I yearn for his political implosion, and return to the outer darkness of the political fringe.   

Cross-posted at The Offshore Balancer

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Nuclear Disarmament: Looking Back at Reykjavik

I’ve been looking at some of the documents in “The Reykjavik File” at the National Security Archive. This coming October will mark 25 years since Ronald Reagan and Mikhail Gorbachev almost completed a startling nuclear disarmament deal.

Had they been successful, both superpowers would have been disarmed 15 years ago!

The US proposal at Reykjavik was fairly startling, as reported in the Memorandum of Conversation, Reagan-Gorbachev, Final Meeting, 12 October 1986, 3:25 p.m. – 4:30 p.m. and 5:30 p.m. – 6:50 p.m., October 16, 1986. Document 15 (or see this archive for educators):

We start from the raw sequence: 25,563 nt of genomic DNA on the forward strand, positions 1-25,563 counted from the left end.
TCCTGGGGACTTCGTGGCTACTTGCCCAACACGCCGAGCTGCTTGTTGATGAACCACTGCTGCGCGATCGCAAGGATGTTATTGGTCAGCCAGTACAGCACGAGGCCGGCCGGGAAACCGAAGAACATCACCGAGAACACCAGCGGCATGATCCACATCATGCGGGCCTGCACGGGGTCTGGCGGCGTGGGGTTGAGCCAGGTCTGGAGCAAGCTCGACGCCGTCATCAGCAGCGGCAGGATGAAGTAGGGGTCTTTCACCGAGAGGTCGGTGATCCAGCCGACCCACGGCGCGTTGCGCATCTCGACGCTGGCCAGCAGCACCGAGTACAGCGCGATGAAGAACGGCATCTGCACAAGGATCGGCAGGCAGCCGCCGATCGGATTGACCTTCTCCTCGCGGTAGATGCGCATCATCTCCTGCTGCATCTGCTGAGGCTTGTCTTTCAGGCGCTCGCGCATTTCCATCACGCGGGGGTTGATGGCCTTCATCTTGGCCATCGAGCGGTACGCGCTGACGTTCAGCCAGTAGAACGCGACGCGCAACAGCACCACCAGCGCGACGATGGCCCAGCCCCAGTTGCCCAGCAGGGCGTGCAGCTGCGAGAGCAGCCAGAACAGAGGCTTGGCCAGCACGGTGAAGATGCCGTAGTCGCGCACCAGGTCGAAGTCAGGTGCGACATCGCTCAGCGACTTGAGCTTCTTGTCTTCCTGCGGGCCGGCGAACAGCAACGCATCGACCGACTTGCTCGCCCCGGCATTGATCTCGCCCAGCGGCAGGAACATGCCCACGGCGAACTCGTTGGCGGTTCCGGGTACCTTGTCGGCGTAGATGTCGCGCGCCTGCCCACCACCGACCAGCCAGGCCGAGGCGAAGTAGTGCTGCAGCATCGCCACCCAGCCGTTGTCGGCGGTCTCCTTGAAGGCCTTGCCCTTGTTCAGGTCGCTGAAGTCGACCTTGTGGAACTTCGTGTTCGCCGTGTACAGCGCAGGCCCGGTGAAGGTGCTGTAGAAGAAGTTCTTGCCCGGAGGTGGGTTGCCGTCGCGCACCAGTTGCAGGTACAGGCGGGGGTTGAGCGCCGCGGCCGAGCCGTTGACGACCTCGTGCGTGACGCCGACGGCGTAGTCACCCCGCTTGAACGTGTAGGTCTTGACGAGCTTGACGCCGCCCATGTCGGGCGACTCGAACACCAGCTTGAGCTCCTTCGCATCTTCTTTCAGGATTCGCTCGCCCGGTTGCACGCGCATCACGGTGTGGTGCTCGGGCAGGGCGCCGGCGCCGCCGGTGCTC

“Both sides would agree to confine themselves to research, development and testing, which is permitted by the ABM Treaty, for a period of 5 years, through 1991, during which time a 50% reduction of strategic nuclear arsenals would be achieved. This being done, both sides will continue the pace of reductions with respect to all remaining offensive ballistic missiles with the goal of the total elimination of all offensive ballistic missiles by the end of the second five-year period. As long as these reductions continue at the appropriate pace, the same restrictions will continue to apply. At the end of the ten-year period, with all offensive ballistic missiles eliminated, either side would be free to deploy defenses.”

Obviously, the US was interested in the possibility of researching and testing anti-ballistic missile (ABM) systems during the offensive disarmament period and then potentially deploying the systems after a 10 year period.